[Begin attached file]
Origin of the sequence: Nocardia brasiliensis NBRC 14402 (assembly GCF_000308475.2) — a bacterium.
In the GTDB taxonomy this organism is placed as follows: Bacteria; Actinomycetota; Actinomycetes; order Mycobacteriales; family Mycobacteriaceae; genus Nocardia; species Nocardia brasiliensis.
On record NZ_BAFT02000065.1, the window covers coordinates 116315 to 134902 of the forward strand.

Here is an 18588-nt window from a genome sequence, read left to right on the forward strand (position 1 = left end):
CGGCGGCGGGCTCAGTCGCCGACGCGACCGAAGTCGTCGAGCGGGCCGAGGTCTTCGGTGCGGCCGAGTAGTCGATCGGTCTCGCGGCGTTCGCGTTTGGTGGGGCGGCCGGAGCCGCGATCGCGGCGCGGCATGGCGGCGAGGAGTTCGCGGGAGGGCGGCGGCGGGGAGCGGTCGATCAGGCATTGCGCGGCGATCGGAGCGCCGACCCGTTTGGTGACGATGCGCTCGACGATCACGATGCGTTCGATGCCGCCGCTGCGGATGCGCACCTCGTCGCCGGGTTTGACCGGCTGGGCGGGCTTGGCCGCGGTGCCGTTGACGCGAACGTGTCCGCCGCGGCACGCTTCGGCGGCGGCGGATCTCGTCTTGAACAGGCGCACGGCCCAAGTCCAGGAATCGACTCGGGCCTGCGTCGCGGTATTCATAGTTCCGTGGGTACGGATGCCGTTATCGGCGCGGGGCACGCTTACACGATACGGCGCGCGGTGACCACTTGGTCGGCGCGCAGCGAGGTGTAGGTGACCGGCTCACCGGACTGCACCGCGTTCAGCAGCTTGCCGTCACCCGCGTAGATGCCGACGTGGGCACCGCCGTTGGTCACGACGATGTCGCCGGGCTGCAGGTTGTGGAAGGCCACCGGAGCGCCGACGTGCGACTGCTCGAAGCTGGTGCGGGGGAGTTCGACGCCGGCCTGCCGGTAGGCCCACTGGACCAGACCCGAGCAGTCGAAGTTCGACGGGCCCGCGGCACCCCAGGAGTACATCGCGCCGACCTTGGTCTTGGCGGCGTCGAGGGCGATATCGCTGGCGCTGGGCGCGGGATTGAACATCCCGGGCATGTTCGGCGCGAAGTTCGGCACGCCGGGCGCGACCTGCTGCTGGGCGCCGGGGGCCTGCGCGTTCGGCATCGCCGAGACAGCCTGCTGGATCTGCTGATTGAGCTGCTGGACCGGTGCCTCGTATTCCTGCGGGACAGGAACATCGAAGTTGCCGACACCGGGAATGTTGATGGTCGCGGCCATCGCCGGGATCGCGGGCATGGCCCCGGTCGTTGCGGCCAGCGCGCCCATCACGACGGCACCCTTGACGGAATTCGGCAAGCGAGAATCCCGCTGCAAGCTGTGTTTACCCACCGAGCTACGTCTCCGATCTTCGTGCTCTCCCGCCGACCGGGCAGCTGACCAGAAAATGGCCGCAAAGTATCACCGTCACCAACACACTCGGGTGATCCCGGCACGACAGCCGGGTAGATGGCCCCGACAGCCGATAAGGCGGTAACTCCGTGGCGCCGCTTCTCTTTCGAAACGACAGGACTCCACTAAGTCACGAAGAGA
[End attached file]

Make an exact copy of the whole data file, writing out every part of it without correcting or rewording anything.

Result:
Origin of the sequence: Nocardia brasiliensis NBRC 14402 (assembly GCF_000308475.2) — a bacterium.
In the GTDB taxonomy this organism is placed as follows: Bacteria; Actinomycetota; Actinomycetes; order Mycobacteriales; family Mycobacteriaceae; genus Nocardia; species Nocardia brasiliensis.
On record NZ_BAFT02000065.1, the window covers coordinates 116315 to 134902 of the forward strand.

Here is an 18588-nt window from a genome sequence, read left to right on the forward strand (position 1 = left end):
CGGCGGCGGGCTCAGTCGCCGACGCGACCGAAGTCGTCGAGCGGGCCGAGGTCTTCGGTGCGGCCGAGTAGTCGATCGGTCTCGCGGCGTTCGCGTTTGGTGGGGCGGCCGGAGCCGCGATCGCGGCGCGGCATGGCGGCGAGGAGTTCGCGGGAGGGCGGCGGCGGGGAGCGGTCGATCAGGCATTGCGCGGCGATCGGAGCGCCGACCCGTTTGGTGACGATGCGCTCGACGATCACGATGCGTTCGATGCCGCCGCTGCGGATGCGCACCTCGTCGCCGGGTTTGACCGGCTGGGCGGGCTTGGCCGCGGTGCCGTTGACGCGAACGTGTCCGCCGCGGCACGCTTCGGCGGCGGCGGATCTCGTCTTGAACAGGCGCACGGCCCAAGTCCAGGAATCGACTCGGGCCTGCGTCGCGGTATTCATAGTTCCGTGGGTACGGATGCCGTTATCGGCGCGGGGCACGCTTACACGATACGGCGCGCGGTGACCACTTGGTCGGCGCGCAGCGAGGTGTAGGTGACCGGCTCACCGGACTGCACCGCGTTCAGCAGCTTGCCGTCACCCGCGTAGATGCCGACGTGGGCACCGCCGTTGGTCACGACGATGTCGCCGGGCTGCAGGTTGTGGAAGGCCACCGGAGCGCCGACGTGCGACTGCTCGAAGCTGGTGCGGGGGAGTTCGACGCCGGCCTGCCGGTAGGCCCACTGGACCAGACCCGAGCAGTCGAAGTTCGACGGGCCCGCGGCACCCCAGGAGTACATCGCGCCGACCTTGGTCTTGGCGGCGTCGAGGGCGATATCGCTGGCGCTGGGCGCGGGATTGAACATCCCGGGCATGTTCGGCGCGAAGTTCGGCACGCCGGGCGCGACCTGCTGCTGGGCGCCGGGGGCCTGCGCGTTCGGCATCGCCGAGACAGCCTGCTGGATCTGCTGATTGAGCTGCTGGACCGGTGCCTCGTATTCCTGCGGGACAGGAACATCGAAGTTGCCGACACCGGGAATGTTGATGGTCGCGGCCATCGCCGGGATCGCGGGCATGGCCCCGGTCGTTGCGGCCAGCGCGCCCATCACGACGGCACCCTTGACGGAATTCGGCAAGCGAGAATCCCGCTGCAAGCTGTGTTTACCCACCGAGCTACGTCTCCGATCTTCGTGCTCTCCCGCCGACCGGGCAGCTGACCAGAAAATGGCCGCAAAGTATCACCGTCACCAACACACTCGGGTGATCCCGGCACGACAGCCGGGTAGATGGCCCCGACAGCCGATAAGGCGGTAACTCCGTGGCGCCGCTTCTCTTTCGAAACGACAGGACTCCACTAAGTCACGAAGAGA